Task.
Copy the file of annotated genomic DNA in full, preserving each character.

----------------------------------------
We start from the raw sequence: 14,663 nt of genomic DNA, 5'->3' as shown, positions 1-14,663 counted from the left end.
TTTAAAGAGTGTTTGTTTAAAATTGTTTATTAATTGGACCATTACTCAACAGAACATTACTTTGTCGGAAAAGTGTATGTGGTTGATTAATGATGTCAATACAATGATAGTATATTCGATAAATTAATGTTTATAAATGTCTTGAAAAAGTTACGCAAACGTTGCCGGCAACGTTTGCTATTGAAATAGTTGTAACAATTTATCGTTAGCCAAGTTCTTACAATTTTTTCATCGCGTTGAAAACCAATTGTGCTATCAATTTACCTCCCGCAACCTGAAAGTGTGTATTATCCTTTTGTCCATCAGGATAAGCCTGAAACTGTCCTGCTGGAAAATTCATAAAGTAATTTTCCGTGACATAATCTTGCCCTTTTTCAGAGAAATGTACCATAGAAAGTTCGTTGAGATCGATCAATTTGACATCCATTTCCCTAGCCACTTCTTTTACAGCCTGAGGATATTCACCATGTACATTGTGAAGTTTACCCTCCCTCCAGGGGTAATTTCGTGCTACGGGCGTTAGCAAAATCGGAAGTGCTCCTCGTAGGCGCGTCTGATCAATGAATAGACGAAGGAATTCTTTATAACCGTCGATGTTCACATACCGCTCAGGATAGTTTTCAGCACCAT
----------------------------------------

We start from the raw sequence: 14,663 nt of genomic DNA, 5'->3' as shown, positions 1-14,663 counted from the left end.
TTTAAAGAGTGTTTGTTTAAAATTGTTTATTAATTGGACCATTACTCAACAGAACATTACTTTGTCGGAAAAGTGTATGTGGTTGATTAATGATGTCAATACAATGATAGTATATTCGATAAATTAATGTTTATAAATGTCTTGAAAAAGTTACGCAAACGTTGCCGGCAACGTTTGCTATTGAAATAGTTGTAACAATTTATCGTTAGCCAAGTTCTTACAATTTTTTCATCGCGTTGAAAACCAATTGTGCTATCAATTTACCTCCCGCAACCTGAAAGTGTGTATTATCCTTTTGTCCATCAGGATAAGCCTGAAACTGTCCTGCTGGAAAATTCATAAAGTAATTTTCCGTGACATAATCTTGCCCTTTTTCAGAGAAATGTACCATAGAAAGTTCGTTGAGATCGATCAATTTGACATCCATTTCCCTAGCCACTTCTTTTACAGCCTGAGGATATTCACCATGTACATTGTGAAGTTTACCCTCCCTCCAGGGGTAATTTCGTGCTACGGGCGTTAGCAAAATCGGAAGTGCTCCTCGTAGGCGCGTCTGATCAATGAATAGACGAAGGAATTCTTTATAACCGTCGATGTTCACATACCGCTCAGGATAGTTTTCAGCACCAT